Lambing Preparations: Part 2

lambing toolkit
A toolbox keeps supplies clean and organized.

In anticipation of our first yeaning (birthing season) I purchased some lambing supplies which arrived a few days ago.  With an “unimproved” or heritage breed such as the Navajo-Churro, lambing should be easy with no assistance required from the shepherds.  A good ewe will give birth on her own and clean and claim her lambs immediately, making sure that they find the udder and learn to nurse within their first hour of life.

That said, it is always a good idea to be prepared for unexpected birthing difficulties, weak lambs, or a first-time mom that rejects her lambs.  It is also a good time of year to stock up on vaccination supplies, which will be needed at shearing time (for the adult sheep), plus two weeks and again four weeks after the lambs are born.

Standard Lambing Supplies

  • Nutritional gel supplement
  • Digital scale & sling (for weighing newborn lambs)
  • Heat lamp, bulb, & thermostatic plug (for lambs born on cold days)
  • Notebook & pencil (for tracking birth weight, color, sire/dam, ear tag numbers, and potential names)
  • Ear tags & applicator (both farm ID tags and official USDA tags)
  • Ring expander & O Rings (for docking tails)
  • Sharp scissors (for cutting umbilical cords)
  • 7% Iodine solution (for sterilizing umbilical cords)
  • Latex gloves
  • Old bath towels
  • Molasses (nutritional supplement for ewes)
  • High-sided water bucket (tall to prevent lambs from climbing or falling in)

Emergency Lambing Supplies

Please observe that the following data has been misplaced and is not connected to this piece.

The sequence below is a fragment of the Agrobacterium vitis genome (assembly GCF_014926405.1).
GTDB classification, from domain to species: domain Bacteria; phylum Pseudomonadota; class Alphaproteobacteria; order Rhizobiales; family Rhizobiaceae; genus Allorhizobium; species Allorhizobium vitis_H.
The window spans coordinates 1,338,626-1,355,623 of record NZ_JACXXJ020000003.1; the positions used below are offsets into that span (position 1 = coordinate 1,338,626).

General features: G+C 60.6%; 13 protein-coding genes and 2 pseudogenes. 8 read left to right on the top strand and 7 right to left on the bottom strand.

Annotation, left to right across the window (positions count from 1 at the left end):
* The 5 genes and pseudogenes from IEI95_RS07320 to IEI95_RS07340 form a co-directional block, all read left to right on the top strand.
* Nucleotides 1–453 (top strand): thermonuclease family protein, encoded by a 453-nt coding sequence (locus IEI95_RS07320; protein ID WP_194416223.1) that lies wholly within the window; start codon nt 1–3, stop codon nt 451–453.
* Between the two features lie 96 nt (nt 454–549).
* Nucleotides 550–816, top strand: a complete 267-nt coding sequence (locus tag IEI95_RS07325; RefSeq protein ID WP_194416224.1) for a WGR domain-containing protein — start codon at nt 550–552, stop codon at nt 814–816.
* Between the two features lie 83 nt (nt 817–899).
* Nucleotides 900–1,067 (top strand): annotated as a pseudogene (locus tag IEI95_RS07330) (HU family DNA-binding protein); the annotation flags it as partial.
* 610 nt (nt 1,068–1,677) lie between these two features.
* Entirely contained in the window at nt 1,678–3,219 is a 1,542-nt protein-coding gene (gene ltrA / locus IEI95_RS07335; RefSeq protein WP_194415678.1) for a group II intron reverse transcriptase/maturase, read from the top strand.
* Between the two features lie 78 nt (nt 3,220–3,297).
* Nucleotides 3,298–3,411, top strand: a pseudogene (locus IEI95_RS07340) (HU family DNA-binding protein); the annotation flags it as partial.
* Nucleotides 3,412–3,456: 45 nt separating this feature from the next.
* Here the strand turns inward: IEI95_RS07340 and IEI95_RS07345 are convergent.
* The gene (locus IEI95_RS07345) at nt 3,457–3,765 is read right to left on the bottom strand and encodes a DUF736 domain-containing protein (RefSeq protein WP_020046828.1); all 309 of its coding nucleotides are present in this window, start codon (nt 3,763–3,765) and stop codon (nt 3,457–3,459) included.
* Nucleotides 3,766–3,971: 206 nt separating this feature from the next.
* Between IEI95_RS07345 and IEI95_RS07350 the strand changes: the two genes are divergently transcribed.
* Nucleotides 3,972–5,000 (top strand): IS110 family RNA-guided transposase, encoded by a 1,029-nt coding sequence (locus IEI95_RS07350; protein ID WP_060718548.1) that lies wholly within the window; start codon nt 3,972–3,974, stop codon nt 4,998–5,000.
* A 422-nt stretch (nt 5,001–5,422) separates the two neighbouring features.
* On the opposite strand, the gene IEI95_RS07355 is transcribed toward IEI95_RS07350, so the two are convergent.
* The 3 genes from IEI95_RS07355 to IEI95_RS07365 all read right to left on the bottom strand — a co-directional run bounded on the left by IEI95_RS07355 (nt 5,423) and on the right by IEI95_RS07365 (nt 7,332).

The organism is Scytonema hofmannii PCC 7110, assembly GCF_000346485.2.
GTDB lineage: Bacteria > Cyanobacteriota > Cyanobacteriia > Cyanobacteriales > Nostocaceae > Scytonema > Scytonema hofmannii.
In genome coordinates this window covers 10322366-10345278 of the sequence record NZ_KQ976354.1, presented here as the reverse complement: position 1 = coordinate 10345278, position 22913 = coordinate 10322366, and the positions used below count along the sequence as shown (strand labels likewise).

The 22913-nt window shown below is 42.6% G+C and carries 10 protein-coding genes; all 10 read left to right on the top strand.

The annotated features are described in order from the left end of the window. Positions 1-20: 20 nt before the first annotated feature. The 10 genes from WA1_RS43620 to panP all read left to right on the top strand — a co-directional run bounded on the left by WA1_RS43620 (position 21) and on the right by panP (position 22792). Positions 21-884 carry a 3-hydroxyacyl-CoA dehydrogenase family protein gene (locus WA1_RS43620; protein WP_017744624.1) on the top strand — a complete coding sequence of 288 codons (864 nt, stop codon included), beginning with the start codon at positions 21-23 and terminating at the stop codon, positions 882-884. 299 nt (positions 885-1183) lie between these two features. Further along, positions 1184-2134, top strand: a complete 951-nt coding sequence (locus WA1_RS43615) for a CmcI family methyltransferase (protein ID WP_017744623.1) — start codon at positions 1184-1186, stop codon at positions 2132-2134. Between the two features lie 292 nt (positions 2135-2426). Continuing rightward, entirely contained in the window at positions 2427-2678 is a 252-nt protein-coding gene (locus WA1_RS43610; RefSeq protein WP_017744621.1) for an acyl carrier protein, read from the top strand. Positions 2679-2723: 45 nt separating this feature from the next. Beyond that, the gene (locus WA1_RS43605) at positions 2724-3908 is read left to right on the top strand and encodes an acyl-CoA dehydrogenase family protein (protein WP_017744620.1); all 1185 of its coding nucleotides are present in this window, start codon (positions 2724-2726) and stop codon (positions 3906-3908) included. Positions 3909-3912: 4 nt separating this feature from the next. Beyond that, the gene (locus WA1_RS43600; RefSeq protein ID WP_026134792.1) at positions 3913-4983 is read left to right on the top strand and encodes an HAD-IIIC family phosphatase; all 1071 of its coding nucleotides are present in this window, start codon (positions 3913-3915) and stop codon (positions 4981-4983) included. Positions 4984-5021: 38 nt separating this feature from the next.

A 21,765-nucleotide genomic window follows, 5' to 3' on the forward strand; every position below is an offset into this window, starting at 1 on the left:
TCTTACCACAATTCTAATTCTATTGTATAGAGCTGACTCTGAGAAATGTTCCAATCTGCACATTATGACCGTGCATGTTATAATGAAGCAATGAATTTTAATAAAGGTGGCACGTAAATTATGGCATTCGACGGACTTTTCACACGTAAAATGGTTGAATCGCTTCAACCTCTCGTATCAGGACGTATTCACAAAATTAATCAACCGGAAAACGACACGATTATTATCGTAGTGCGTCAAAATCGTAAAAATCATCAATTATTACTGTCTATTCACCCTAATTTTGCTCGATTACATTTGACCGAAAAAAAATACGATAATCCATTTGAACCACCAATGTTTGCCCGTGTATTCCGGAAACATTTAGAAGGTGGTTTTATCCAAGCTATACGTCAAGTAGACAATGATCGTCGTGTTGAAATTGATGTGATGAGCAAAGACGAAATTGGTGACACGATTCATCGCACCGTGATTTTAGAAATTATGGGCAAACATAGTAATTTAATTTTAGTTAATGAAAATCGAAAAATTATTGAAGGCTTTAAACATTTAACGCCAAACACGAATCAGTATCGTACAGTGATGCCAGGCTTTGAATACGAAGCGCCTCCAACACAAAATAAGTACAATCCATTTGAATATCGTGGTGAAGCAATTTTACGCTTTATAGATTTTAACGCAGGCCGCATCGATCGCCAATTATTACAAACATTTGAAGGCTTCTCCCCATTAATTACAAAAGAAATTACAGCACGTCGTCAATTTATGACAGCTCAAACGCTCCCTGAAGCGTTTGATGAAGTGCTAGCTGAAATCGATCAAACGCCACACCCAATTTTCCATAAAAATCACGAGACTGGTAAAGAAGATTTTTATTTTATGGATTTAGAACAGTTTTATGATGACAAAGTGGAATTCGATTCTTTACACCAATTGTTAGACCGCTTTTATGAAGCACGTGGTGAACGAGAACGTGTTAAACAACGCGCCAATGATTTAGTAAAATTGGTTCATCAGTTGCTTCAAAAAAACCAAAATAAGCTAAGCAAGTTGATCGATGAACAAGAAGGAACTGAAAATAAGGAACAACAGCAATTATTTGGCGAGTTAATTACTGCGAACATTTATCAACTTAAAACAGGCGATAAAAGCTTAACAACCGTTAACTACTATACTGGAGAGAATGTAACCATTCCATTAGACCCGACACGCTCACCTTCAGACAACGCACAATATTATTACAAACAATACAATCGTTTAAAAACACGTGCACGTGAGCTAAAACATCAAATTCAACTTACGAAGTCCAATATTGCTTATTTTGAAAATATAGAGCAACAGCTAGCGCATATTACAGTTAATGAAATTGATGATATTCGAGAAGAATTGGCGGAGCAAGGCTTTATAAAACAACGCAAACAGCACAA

• Digital thermometer
  • Antiseptic lubricant (for easing stuck lambs)
  • Shoulder-length gloves (for obstetric work)
  • Powdered colostrum (instant first-milk for newborn lambs)
  • Large syringe & rubber stomach tube (for force-feeding weak or cold lambs)
  • Powdered sheep’s milk formula, bottle, & rubber teat (for rejected lambs)
  • Prolapse harness & retainer (for treating uterine prolapse)
  • Rectal ring (for treating anal prolapse)

Vaccination Supplies

  • Chalk (for marking lambs after vaccination)
  • Dewormer
  • CD/T vaccine serum
  • Rabies vaccine serum
  • Disposable syringes and needles

In addition to the supplies listed here, there is one more item that should be purchased or built. A lambing “jug” is a small, private pen that you put the ewe and newborn lambs into. This gives the mom a chance to bond with her lambs, and gives the lambs easy access to her udder in the critical hours after birth. For large farms, it may be easiest to purchase jug panels from a supplier, however for a small farm such as ours, this is expensive and unnecessary. My next post will show you how to build your own lambing jugs.

Published by Sarah Scully

Sarah is a librarian as well as an avid knitter and occasional knitwear designer. She also enjoys cooking, gardening, hiking, reading, painting, and writing with fountain pens.


  • Pam

    February 5, 2010 at 10:37 am

    Wow, it looks like you have got all the medical supplies you will ever need. Are you able to predict the due dates of the sheep very accurately? Sounds exciting!

  • Sarah

    February 6, 2010 at 3:07 pm

    Hopefully we won’t need any of the emergency supplies, but best to be prepared. Sheep gestate on a more predictable schedule than humans, 145 days give or take a couple of days. We put the ram in with the ewes on Oct 31, so we’re expecting our first lambs at the end of March.